It seems as though it was just May and a nice summer lay ahead. But somehow June slipped in and the days and nights flew off the calendar like so many scattering birds flushed up by a nosey hunting dog!
That adage that time flies faster and faster as we age sure seems all-too-true. Since June is my birthday month, it has always held a special significance for me. A great time of year it has always been. Baseball is finally in full swing, the weather has finally shed its winter/spring chill, and shorts and t-shirts are the normal fashion.
Remember when we were kids, and time dragged on and on, and we couldn’t wait to be older and do the things that older kids and adults got to do? Way back, a long, long time ago, I remember my grandpa’s off-hand remark he said to me one day: “Don’t wish your young days away. You’ll be old before you know it!” Of course, I laughed and didn’t really give his words any more thought during all of those younger days that I often wanted to “hurry along” and not dwell in that moment too long.
As I write now, I realize that I’m even older than Grandpa was when he offered his advice all those years ago. And having just added another year to my existence back on June 11, I would enjoy being able to jump back every now and then to those summers when I was playing Little League and Pony League baseball, and spending all the other hours goofing around with friends and kindling a summer romance that would usually be long over with at the start of school in September.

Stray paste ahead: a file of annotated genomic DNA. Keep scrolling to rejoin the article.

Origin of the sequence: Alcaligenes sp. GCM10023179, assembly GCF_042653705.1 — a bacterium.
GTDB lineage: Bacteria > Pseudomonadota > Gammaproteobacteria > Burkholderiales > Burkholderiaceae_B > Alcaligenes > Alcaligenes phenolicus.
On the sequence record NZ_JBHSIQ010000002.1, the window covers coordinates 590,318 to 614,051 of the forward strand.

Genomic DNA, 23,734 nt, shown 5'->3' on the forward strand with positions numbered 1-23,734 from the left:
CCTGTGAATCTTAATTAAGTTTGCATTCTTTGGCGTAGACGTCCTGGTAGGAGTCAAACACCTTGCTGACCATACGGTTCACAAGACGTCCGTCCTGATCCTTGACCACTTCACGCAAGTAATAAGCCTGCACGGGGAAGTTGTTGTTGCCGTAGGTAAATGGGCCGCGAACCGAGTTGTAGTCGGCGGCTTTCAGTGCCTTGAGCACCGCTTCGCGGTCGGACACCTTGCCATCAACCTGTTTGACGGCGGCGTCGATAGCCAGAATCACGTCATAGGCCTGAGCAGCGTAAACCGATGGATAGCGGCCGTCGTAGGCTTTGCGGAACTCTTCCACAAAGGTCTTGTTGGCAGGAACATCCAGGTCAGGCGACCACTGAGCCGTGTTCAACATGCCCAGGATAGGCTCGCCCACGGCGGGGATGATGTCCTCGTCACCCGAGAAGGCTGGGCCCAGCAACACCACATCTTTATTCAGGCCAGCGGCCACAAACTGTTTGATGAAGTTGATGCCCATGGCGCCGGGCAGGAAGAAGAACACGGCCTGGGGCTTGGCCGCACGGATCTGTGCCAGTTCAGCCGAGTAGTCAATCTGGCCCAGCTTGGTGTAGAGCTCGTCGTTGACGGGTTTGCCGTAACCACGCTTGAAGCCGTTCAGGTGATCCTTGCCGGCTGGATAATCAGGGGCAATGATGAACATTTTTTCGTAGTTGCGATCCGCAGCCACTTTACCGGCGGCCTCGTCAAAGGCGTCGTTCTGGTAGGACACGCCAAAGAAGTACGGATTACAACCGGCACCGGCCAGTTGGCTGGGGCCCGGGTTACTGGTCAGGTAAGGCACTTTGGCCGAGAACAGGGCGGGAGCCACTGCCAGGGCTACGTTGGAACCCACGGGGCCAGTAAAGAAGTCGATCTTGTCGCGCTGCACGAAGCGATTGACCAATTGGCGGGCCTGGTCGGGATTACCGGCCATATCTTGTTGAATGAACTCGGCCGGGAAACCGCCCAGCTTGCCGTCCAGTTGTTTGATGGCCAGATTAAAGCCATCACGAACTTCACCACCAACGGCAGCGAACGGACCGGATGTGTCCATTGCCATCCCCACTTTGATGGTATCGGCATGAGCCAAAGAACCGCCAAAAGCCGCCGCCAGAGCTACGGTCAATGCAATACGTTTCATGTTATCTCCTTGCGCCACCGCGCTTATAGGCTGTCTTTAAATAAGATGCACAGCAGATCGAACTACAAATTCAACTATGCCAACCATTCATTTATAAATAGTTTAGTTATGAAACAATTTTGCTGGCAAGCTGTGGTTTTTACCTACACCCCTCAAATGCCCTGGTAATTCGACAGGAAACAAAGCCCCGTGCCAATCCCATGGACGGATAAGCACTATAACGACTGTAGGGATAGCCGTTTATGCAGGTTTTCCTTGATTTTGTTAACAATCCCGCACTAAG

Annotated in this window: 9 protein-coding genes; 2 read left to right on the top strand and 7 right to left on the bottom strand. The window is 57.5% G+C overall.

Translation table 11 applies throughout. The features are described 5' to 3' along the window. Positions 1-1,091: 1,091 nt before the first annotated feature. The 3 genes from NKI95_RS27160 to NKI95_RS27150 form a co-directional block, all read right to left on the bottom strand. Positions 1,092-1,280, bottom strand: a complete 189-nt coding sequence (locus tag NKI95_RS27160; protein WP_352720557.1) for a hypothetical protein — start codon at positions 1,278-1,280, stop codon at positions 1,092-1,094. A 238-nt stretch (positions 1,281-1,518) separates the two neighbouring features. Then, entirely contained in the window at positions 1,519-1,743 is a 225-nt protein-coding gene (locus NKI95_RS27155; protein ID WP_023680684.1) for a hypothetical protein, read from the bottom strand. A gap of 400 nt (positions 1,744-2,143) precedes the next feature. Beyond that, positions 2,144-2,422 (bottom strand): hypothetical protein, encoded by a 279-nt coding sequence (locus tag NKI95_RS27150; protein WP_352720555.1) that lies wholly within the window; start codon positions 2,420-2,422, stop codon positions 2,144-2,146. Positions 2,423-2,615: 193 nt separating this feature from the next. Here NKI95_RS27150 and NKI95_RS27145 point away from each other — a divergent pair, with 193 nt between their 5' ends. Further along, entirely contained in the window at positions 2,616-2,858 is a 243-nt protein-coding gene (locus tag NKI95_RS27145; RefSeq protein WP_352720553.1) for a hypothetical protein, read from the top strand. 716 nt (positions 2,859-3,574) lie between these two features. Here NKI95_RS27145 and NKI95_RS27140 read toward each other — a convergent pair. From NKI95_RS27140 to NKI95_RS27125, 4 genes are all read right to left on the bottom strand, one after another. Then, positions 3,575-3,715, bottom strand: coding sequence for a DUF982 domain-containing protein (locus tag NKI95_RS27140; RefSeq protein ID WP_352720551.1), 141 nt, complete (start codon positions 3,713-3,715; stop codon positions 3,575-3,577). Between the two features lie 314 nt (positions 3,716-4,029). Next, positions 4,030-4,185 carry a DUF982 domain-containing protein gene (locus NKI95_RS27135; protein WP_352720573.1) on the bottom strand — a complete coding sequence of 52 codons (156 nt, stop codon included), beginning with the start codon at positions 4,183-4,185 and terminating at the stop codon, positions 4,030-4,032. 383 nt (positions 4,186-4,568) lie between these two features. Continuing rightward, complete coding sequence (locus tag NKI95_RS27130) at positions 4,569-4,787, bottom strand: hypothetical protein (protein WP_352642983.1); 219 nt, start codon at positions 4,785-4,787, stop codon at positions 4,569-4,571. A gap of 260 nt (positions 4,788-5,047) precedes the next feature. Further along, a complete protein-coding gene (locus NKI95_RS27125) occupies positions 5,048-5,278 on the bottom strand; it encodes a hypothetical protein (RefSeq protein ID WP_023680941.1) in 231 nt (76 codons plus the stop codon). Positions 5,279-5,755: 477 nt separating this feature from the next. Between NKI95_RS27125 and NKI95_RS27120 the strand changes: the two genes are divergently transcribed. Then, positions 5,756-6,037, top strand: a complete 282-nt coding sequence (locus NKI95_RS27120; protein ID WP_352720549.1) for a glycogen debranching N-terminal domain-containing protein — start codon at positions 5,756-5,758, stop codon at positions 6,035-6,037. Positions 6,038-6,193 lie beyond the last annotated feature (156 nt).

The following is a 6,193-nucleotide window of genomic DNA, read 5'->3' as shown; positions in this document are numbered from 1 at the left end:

Now, looking in the rearview mirror back to those long-gone days, I realize that I was really wrong to assume in thinking that the time dragged on and on and on. In reality, they came and went way too quickly! It would seem that I didn’t really appreciate everything at the moment and missed out on some things. I realize all of that now and readily agree with Grandpa’s words. If he were here today, I’d let him know that!
Our summer travels in our trusty Chevy Equinox have netted well over 4,000 miles. But, as I like to say, they’re all wonderful miles! Miles of memories! And it’s not just the miles alone that count for all of this, but rather the people who have ridden along with us down those many miles.
Back in July, we had the pleasure of having our two grandsons—Jack (12) and Matt (10)—out to Casper, Wyoming, as passengers and participants for a three-day journey along part of the original Oregon Trail in a covered wagon.
Going in, we had no idea of just what to expect, but we came away from the experience feeling like it was one of the best things we’d ever done.
And though they are too young to actually admit that it was an adventure of a lifetime, we’re pretty certain that Jack and Matt will carry the memories of the journey with them their whole lives, Grandpa and Grandma notwithstanding.
And this was no amusement park staged make-believe trip. Everything was authentic and custom made—from the covered wagon to the tipis we slept in for two nights out in the middle of nowhere on the High Plains of Wyoming.
This all came about nearly a year ago when my wife started researching outfits that provided these kinds of tours. And that is when she came in contact with Morris Carter and his business, Historic Trails West, out of Casper.
When the date to leave finally arrived (following the boys’ baseball season on July 15) we pointed our loaded up Equinox west for the long drive out, stopping in Fremont, Nebraska, for a quick overnight on the way.
After arriving in Casper the next evening, the boys unwound in the pool at the Ramkota Hotel, followed by a good night’s sleep in a comfortable bed.
Following a wonderful breakfast at the hotel the next morning, we were up and out to meet up with Morris by 8 a.m. to begin our three-day covered wagon trek. Little did we know just how amazing the next few days would be!